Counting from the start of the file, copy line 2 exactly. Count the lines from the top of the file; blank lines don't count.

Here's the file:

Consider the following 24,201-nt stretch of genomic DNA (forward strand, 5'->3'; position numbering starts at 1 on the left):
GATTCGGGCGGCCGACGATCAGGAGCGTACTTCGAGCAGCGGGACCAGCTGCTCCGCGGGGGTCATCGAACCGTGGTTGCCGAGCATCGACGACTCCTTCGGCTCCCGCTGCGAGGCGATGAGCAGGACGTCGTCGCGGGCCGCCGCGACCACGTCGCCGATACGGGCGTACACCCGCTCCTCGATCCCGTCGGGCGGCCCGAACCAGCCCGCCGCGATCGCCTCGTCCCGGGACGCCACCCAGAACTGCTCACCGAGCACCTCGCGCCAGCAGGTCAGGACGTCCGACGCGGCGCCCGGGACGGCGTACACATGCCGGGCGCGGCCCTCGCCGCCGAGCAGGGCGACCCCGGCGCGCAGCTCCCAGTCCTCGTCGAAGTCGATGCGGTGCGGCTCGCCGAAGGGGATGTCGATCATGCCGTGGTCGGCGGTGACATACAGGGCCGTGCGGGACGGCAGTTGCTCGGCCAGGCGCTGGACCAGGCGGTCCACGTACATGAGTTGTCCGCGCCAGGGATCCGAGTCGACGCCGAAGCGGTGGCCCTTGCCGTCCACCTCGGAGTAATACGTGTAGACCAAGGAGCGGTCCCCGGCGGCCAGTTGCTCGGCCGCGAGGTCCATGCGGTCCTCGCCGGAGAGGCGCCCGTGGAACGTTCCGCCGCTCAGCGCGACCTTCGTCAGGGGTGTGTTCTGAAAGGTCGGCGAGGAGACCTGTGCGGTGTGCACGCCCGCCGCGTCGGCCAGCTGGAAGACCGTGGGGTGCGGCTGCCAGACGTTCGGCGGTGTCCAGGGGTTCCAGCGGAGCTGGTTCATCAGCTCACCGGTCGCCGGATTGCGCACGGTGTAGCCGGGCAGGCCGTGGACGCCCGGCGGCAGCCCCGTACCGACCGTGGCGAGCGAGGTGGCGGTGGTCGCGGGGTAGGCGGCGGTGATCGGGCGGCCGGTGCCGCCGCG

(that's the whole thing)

GATTCGGGCGGCCGACGATCAGGAGCGTACTTCGAGCAGCGGGACCAGCTGCTCCGCGGGGGTCATCGAACCGTGGTTGCCGAGCATCGACGACTCCTTCGGCTCCCGCTGCGAGGCGATGAGCAGGACGTCGTCGCGGGCCGCCGCGACCACGTCGCCGATACGGGCGTACACCCGCTCCTCGATCCCGTCGGGCGGCCCGAACCAGCCCGCCGCGATCGCCTCGTCCCGGGACGCCACCCAGAACTGCTCACCGAGCACCTCGCGCCAGCAGGTCAGGACGTCCGACGCGGCGCCCGGGACGGCGTACACATGCCGGGCGCGGCCCTCGCCGCCGAGCAGGGCGACCCCGGCGCGCAGCTCCCAGTCCTCGTCGAAGTCGATGCGGTGCGGCTCGCCGAAGGGGATGTCGATCATGCCGTGGTCGGCGGTGACATACAGGGCCGTGCGGGACGGCAGTTGCTCGGCCAGGCGCTGGACCAGGCGGTCCACGTACATGAGTTGTCCGCGCCAGGGATCCGAGTCGACGCCGAAGCGGTGGCCCTTGCCGTCCACCTCGGAGTAATACGTGTAGACCAAGGAGCGGTCCCCGGCGGCCAGTTGCTCGGCCGCGAGGTCCATGCGGTCCTCGCCGGAGAGGCGCCCGTGGAACGTTCCGCCGCTCAGCGCGACCTTCGTCAGGGGTGTGTTCTGAAAGGTCGGCGAGGAGACCTGTGCGGTGTGCACGCCCGCCGCGTCGGCCAGCTGGAAGACCGTGGGGTGCGGCTGCCAGACGTTCGGCGGTGTCCAGGGGTTCCAGCGGAGCTGGTTCATCAGCTCACCGGTCGCCGGATTGCGCACGGTGTAGCCGGGCAGGCCGTGGACGCCCGGCGGCAGCCCCGTACCGACCGTGGCGAGCGAGGTGGCGGTGGTCGCGGGGTAGGCGGCGGTGATCGGGCGGCCGGTGCCGCCGCG